Technology bridging parent-teacher gap
June 12, 2008 · Updated 1:07 PM
Your child missed a day of school, or has a big play coming up. Maybe the PTA is having a major fundraiser, or your childs school was locked down because of safety concerns.
Information like that, up until now, had to be communicated by a member of the schools staff through a phone call to one of hundreds of parents who might be affected by the information.
When school begins again in September, the South Kitsap School District will become one of only three in the United States participating in a new pilot program that uses computer technology to communicate vital information to parents.
Simply put, SchoolMessenger, from Cisco Systems, uses the Internet to record and transmit data that a school uses to track student attendance, as well as other information teachers can use to keep parents informed of activities and events.
South Kitsap joins a school system in Utah and one outside Chicago in testing the program.
Were excited because this allows us to be more efficient and increase our parental connection, said Derry Lyons, the districts Information Services director.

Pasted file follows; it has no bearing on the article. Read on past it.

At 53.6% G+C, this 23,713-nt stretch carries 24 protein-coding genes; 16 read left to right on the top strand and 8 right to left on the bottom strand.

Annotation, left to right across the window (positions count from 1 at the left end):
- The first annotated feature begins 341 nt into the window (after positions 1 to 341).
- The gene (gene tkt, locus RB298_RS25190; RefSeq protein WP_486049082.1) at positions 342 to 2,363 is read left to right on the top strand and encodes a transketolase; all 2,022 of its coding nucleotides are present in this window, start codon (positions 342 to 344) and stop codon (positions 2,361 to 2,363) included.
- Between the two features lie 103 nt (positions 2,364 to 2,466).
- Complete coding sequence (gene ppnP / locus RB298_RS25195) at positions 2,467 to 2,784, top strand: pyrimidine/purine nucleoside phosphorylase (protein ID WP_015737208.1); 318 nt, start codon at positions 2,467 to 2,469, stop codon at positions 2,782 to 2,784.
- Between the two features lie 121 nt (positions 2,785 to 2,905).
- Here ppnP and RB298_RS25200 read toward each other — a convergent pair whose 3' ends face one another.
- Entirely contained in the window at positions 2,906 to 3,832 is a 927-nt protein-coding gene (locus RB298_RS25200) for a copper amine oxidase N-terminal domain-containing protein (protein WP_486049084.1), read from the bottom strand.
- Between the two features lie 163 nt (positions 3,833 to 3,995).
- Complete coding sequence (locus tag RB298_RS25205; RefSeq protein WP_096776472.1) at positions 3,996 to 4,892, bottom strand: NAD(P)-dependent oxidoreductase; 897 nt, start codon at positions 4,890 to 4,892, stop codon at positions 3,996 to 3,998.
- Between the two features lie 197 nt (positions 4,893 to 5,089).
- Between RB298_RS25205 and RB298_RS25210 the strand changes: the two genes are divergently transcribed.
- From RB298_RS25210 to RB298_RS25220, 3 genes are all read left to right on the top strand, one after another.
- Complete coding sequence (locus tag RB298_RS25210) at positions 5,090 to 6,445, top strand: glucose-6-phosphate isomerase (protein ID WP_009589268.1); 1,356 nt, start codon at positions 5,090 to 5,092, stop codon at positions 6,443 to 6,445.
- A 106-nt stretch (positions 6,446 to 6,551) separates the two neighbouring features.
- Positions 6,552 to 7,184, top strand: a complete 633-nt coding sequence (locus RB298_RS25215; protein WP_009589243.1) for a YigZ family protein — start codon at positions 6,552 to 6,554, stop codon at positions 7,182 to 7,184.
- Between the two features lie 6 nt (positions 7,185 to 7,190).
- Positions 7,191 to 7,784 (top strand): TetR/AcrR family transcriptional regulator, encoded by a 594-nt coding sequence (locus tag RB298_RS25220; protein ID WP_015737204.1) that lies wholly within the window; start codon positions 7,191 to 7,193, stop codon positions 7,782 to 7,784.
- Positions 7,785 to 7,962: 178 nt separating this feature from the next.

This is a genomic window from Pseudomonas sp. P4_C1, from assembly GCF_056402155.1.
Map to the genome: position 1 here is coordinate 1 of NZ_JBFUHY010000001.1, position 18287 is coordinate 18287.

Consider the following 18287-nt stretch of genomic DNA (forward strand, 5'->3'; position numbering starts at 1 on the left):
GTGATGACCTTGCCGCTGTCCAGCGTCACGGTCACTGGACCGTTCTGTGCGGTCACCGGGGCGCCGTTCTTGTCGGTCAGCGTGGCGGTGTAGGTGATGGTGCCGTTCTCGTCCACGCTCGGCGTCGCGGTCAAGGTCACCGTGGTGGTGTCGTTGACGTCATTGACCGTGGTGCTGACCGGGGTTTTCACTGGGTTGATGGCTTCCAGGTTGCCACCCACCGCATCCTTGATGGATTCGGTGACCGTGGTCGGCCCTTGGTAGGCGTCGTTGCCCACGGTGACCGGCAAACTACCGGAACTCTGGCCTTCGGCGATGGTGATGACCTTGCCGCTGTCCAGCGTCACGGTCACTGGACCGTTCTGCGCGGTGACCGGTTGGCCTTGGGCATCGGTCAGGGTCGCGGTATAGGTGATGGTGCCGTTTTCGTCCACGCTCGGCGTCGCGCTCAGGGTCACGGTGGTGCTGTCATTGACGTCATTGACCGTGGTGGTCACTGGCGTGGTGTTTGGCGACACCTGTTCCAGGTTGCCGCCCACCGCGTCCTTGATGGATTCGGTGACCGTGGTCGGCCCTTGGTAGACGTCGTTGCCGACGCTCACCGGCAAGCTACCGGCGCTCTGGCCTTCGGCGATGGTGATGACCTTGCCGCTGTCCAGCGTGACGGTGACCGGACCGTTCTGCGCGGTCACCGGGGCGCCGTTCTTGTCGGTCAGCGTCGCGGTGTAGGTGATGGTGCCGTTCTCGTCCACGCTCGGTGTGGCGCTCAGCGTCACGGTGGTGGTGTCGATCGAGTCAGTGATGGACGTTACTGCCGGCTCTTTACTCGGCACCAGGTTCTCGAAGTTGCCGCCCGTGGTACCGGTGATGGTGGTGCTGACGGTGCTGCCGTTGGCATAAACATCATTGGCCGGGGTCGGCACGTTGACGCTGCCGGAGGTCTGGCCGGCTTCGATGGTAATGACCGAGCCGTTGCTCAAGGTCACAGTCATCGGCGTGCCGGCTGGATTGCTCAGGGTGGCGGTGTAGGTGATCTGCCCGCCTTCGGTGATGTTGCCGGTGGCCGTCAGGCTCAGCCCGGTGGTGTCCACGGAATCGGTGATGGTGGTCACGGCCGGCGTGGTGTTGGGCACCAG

The school district already tapped into Cisco Systems technology four years ago when it installed telephones in every classroom and began to use a computer database that allows teachers to input student attendance.
Now, with the new system, known as a Voiceover Internet Protocol, or IP, the computer will use existing phone lines to contact parents from that database to inform parents when a student is absent.
Teachers and school staff also will be able to record messages that will then be communicated to parents through late afternoon phone calls that originate from phone lists catalogued inside the database.
Instead of tying up phone systems and staff calling parents, the computers make the calls, Lyons said.
The system, on an enterprise level, is similar to the Skype system that allows people to talk back and forth via computer only the message travels one way.
The SchoolMessenger solution provides a more cost-effective and efficient communication system for schools as opposed to traditional autodialer systems, said Charles Fadel, global lead of education for Cisco.
The cost savings allow school districts to gain additional revenue that can be put back into the curriculum for the students, he said. And effective communication with parents has shown to help improve attendance rates and increase student performance.
The notification system is set up for us at the high school, but will also be used at about three elementary schools when the school year begins, Lyons said. It eventually will serve 14 schools.